China urges countries to boycott Hong Kong media freedom event - document

China urges countries to boycott Hong Kong media freedom event - document

World

China urges countries to boycott Hong Kong media freedom event - document

GENEVA (Reuters) - China is pressing countries to boycott a British-organised event at the United Nations in Geneva on media freedom in Hong Kong with the son of a jailed media tycoon, a letter showed and four diplomats confirmed on Tuesday.

The event on Wednesday titled 'Media Freedom in Hong Kong' is being held on the sidelines of the five-week meeting of the U.N. Human Rights Council. Among the speakers is Sebastien Lai, the son of Jimmy Lai who this week marked his 1,000th day in a Hong Kong prison on charges related to the former British colony's national security law and sedition.

In a letter circulated widely among diplomats at the U.N. in Geneva, China's mission asked countries "to refrain from participating in this event in any way".

"Hong Kong-related issues are China's internal affairs that brook no external interference," said the diplomatic note reviewed by Reuters.

Four diplomats confirmed having received it and three of them said that Chinese diplomats had also been contacting some countries individually to not attend or support the event in any way. The diplomats declined to be identified because of the sensitivity of the matter.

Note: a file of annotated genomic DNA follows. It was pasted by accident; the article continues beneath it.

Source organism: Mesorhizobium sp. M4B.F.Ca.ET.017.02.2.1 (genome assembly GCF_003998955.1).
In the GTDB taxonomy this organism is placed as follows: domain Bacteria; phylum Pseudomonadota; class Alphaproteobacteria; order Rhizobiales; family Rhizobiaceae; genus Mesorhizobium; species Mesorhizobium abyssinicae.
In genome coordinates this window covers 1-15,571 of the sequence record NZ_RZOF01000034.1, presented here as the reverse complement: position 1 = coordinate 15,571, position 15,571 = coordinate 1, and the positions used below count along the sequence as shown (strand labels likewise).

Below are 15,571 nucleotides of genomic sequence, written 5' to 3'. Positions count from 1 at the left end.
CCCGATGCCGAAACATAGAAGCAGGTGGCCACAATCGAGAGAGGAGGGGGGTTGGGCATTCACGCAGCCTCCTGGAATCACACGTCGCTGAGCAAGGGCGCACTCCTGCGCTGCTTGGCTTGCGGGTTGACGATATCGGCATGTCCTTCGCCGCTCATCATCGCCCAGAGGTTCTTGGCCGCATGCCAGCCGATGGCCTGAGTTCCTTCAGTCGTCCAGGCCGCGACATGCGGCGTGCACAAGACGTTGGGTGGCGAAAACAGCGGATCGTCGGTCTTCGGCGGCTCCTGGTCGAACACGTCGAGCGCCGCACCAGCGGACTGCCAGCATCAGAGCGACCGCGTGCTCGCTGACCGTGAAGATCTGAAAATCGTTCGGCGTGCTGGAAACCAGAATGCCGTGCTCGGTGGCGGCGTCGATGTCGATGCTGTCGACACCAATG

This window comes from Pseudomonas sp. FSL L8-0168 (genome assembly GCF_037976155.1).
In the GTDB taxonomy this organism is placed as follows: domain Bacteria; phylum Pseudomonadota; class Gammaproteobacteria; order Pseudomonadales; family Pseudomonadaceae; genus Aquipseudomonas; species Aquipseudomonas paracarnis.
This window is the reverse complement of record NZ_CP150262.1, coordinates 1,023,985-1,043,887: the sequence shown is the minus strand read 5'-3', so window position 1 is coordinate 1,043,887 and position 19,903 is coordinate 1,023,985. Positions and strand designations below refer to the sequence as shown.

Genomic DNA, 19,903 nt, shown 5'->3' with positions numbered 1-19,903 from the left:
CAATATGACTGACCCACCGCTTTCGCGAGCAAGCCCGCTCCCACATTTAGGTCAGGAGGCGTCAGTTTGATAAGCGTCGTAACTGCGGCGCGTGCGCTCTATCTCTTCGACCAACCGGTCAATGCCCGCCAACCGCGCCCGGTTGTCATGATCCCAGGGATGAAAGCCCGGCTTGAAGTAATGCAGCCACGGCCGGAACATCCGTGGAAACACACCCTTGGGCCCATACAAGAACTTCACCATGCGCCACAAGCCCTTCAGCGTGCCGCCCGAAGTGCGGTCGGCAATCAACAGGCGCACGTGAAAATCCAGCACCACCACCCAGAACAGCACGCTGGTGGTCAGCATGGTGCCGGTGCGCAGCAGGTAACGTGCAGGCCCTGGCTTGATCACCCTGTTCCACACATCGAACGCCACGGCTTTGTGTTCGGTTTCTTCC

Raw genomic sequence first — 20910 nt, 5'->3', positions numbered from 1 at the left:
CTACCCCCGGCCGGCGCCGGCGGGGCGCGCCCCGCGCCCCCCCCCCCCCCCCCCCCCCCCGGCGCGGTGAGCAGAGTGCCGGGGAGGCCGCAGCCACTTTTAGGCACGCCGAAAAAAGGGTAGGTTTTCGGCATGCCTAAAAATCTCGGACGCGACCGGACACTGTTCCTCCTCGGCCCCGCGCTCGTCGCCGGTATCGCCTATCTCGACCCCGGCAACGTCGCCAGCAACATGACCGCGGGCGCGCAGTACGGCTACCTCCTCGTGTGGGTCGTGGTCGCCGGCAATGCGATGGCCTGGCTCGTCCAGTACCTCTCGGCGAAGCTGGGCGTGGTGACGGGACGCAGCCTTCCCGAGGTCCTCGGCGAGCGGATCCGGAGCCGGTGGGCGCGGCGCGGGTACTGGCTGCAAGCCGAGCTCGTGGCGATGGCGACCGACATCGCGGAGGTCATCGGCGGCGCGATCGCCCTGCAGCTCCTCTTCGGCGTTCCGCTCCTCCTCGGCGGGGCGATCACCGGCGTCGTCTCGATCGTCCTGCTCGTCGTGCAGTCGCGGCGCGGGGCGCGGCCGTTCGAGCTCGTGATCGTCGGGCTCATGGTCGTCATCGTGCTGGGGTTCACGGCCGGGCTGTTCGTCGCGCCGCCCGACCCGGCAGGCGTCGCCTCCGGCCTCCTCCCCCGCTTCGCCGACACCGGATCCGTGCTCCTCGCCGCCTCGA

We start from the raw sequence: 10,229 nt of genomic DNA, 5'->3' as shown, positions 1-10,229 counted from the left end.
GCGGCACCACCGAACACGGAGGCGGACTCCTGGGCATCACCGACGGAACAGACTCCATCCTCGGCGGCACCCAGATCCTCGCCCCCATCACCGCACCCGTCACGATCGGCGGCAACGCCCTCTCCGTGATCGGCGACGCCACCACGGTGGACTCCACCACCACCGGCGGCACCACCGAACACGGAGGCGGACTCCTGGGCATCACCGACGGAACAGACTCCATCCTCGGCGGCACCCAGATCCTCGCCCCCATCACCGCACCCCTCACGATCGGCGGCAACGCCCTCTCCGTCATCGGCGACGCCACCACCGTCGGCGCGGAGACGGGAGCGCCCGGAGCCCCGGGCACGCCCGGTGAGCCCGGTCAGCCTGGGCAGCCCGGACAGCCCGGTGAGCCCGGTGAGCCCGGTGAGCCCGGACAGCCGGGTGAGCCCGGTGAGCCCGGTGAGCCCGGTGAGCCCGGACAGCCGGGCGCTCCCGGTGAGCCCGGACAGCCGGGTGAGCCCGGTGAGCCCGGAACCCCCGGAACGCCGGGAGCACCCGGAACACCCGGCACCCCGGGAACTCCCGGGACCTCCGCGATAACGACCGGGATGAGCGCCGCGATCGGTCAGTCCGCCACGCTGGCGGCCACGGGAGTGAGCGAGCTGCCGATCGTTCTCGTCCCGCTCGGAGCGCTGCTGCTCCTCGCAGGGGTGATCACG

Still, so far, at least 22 countries have co-sponsored the event, a document showed, including the United States, France and Germany.

China's and Britain's diplomatic missions in Geneva did not immediately respond to Reuters request for comment.

Diplomatic tensions between Chinese authorities and Britain have been running high in recent years with the latter alleging that China's attempts to assert its authority over the city contravene a handover agreement that guaranteed broad freedoms. The financial hub returned to China from Britain in 1997.

Britain released a report this month saying that Hong Kong authorities have extended the application of a Beijing imposed national security law "beyond genuine national security concerns". Jimmy Lai's trial under the new law has been postponed to Dec. 18 and is expected to last 80 days.

China, one of the 47 members of the Geneva-based Human Rights Council and seeking re-election next month, has in the past sought to counter criticism of its human rights record.

Last year, it asked the then-U.N. human rights chief Michelle Bachelet not to publish a highly-anticipated report which said that China's arbitrary and discriminatory detention of Uyghurs in Xinjiang may constitute crimes against humanity. 




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